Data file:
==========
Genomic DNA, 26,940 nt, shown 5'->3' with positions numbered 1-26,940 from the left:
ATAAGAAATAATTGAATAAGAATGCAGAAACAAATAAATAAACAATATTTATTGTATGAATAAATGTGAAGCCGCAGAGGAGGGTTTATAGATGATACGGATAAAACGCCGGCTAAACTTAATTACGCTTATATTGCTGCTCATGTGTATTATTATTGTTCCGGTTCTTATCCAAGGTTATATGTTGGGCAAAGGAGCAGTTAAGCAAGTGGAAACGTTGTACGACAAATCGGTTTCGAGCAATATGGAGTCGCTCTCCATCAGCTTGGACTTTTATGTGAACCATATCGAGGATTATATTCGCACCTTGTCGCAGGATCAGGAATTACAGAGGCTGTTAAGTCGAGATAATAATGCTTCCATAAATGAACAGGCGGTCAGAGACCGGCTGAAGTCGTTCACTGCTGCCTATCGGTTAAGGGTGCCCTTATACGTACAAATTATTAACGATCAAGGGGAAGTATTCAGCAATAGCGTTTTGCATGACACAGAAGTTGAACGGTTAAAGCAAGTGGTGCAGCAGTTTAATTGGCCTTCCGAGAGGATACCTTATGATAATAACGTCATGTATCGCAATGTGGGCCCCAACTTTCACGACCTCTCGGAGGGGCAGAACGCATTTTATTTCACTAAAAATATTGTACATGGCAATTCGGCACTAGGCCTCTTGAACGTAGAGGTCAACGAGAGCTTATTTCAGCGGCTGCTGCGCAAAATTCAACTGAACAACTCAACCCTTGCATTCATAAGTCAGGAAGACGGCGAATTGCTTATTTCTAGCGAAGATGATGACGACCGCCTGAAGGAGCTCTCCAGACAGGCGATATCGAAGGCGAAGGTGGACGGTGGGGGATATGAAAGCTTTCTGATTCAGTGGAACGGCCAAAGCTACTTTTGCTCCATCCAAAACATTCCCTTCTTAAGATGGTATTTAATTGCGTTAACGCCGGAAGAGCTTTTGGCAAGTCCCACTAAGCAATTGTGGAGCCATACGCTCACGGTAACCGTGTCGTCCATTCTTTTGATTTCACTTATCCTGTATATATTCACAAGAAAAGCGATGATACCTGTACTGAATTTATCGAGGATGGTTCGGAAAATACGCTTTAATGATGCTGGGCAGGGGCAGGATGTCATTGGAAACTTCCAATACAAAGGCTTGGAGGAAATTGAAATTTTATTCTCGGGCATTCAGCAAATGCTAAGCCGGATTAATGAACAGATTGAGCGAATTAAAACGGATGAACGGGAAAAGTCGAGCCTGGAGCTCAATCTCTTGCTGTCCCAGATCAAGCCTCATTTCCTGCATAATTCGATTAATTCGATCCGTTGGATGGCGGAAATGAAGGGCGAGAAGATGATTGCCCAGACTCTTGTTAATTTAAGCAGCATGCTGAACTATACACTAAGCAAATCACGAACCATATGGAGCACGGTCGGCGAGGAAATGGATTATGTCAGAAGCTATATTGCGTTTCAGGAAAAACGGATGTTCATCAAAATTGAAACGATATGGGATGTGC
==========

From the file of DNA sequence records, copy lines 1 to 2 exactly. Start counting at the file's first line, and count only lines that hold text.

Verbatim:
Genomic DNA, 26,940 nt, shown 5'->3' with positions numbered 1-26,940 from the left:
ATAAGAAATAATTGAATAAGAATGCAGAAACAAATAAATAAACAATATTTATTGTATGAATAAATGTGAAGCCGCAGAGGAGGGTTTATAGATGATACGGATAAAACGCCGGCTAAACTTAATTACGCTTATATTGCTGCTCATGTGTATTATTATTGTTCCGGTTCTTATCCAAGGTTATATGTTGGGCAAAGGAGCAGTTAAGCAAGTGGAAACGTTGTACGACAAATCGGTTTCGAGCAATATGGAGTCGCTCTCCATCAGCTTGGACTTTTATGTGAACCATATCGAGGATTATATTCGCACCTTGTCGCAGGATCAGGAATTACAGAGGCTGTTAAGTCGAGATAATAATGCTTCCATAAATGAACAGGCGGTCAGAGACCGGCTGAAGTCGTTCACTGCTGCCTATCGGTTAAGGGTGCCCTTATACGTACAAATTATTAACGATCAAGGGGAAGTATTCAGCAATAGCGTTTTGCATGACACAGAAGTTGAACGGTTAAAGCAAGTGGTGCAGCAGTTTAATTGGCCTTCCGAGAGGATACCTTATGATAATAACGTCATGTATCGCAATGTGGGCCCCAACTTTCACGACCTCTCGGAGGGGCAGAACGCATTTTATTTCACTAAAAATATTGTACATGGCAATTCGGCACTAGGCCTCTTGAACGTAGAGGTCAACGAGAGCTTATTTCAGCGGCTGCTGCGCAAAATTCAACTGAACAACTCAACCCTTGCATTCATAAGTCAGGAAGACGGCGAATTGCTTATTTCTAGCGAAGATGATGACGACCGCCTGAAGGAGCTCTCCAGACAGGCGATATCGAAGGCGAAGGTGGACGGTGGGGGATATGAAAGCTTTCTGATTCAGTGGAACGGCCAAAGCTACTTTTGCTCCATCCAAAACATTCCCTTCTTAAGATGGTATTTAATTGCGTTAACGCCGGAAGAGCTTTTGGCAAGTCCCACTAAGCAATTGTGGAGCCATACGCTCACGGTAACCGTGTCGTCCATTCTTTTGATTTCACTTATCCTGTATATATTCACAAGAAAAGCGATGATACCTGTACTGAATTTATCGAGGATGGTTCGGAAAATACGCTTTAATGATGCTGGGCAGGGGCAGGATGTCATTGGAAACTTCCAATACAAAGGCTTGGAGGAAATTGAAATTTTATTCTCGGGCATTCAGCAAATGCTAAGCCGGATTAATGAACAGATTGAGCGAATTAAAACGGATGAACGGGAAAAGTCGAGCCTGGAGCTCAATCTCTTGCTGTCCCAGATCAAGCCTCATTTCCTGCATAATTCGATTAATTCGATCCGTTGGATGGCGGAAATGAAGGGCGAGAAGATGATTGCCCAGACTCTTGTTAATTTAAGCAGCATGCTGAACTATACACTAAGCAAATCACGAACCATATGGAGCACGGTCGGCGAGGAAATGGATTATGTCAGAAGCTATATTGCGTTTCAGGAAAAACGGATGTTCATCAAAATTGAAACGATATGGGATGTGC